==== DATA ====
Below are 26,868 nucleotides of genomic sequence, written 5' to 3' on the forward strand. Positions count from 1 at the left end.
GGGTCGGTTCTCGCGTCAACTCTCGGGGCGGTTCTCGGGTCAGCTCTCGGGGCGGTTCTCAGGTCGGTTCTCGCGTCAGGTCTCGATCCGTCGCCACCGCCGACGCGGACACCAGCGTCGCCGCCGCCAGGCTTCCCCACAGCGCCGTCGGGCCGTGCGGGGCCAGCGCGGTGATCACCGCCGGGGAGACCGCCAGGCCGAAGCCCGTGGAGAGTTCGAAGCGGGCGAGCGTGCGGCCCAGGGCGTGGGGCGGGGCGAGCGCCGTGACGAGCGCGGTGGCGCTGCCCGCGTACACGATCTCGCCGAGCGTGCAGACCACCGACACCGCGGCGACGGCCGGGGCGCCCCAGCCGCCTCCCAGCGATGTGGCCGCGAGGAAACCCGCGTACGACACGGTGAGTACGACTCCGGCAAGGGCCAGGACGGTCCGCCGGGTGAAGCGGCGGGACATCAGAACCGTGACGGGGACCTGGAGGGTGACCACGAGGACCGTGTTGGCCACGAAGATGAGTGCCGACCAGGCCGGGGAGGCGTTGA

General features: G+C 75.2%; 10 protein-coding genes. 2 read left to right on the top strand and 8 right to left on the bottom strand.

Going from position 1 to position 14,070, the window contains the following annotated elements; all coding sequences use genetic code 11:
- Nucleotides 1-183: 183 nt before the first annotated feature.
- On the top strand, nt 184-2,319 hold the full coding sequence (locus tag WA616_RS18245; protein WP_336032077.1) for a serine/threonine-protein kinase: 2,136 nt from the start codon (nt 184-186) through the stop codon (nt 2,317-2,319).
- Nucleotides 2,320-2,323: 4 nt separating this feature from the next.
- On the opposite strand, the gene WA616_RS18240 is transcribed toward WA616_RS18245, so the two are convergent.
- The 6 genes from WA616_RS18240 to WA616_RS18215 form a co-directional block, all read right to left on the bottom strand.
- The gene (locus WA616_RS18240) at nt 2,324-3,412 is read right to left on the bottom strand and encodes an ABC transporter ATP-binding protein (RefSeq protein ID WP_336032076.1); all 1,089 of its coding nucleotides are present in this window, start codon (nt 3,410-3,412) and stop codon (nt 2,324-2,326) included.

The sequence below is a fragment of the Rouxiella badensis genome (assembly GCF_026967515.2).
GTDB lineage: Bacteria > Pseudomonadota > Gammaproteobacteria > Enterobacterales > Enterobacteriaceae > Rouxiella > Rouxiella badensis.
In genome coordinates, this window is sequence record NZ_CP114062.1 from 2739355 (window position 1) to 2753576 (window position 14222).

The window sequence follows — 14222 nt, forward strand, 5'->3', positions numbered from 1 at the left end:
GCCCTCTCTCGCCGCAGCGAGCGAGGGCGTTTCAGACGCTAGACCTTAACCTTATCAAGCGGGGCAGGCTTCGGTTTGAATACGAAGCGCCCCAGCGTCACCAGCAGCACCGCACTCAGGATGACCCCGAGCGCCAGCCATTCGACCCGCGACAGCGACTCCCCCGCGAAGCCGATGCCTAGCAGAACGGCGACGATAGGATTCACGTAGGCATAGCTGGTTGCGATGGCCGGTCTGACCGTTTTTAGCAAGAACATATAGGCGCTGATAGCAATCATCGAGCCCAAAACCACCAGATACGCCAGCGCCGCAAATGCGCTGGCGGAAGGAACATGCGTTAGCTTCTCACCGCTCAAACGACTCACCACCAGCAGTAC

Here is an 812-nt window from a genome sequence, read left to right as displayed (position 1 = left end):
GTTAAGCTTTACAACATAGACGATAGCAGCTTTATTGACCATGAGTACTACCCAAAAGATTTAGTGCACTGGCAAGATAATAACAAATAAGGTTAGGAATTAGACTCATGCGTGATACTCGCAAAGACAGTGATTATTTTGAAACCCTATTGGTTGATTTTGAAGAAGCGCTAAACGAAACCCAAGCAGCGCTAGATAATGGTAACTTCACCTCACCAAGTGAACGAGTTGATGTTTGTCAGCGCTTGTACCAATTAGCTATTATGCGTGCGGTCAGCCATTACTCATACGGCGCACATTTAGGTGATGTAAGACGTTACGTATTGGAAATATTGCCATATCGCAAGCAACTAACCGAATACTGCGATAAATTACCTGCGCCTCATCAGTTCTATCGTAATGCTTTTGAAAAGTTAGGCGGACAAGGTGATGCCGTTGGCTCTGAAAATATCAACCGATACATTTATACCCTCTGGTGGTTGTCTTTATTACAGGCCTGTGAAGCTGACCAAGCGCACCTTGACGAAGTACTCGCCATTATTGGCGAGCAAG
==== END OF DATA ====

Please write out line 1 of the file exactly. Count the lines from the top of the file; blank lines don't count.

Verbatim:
Below are 26,868 nucleotides of genomic sequence, written 5' to 3' on the forward strand. Positions count from 1 at the left end.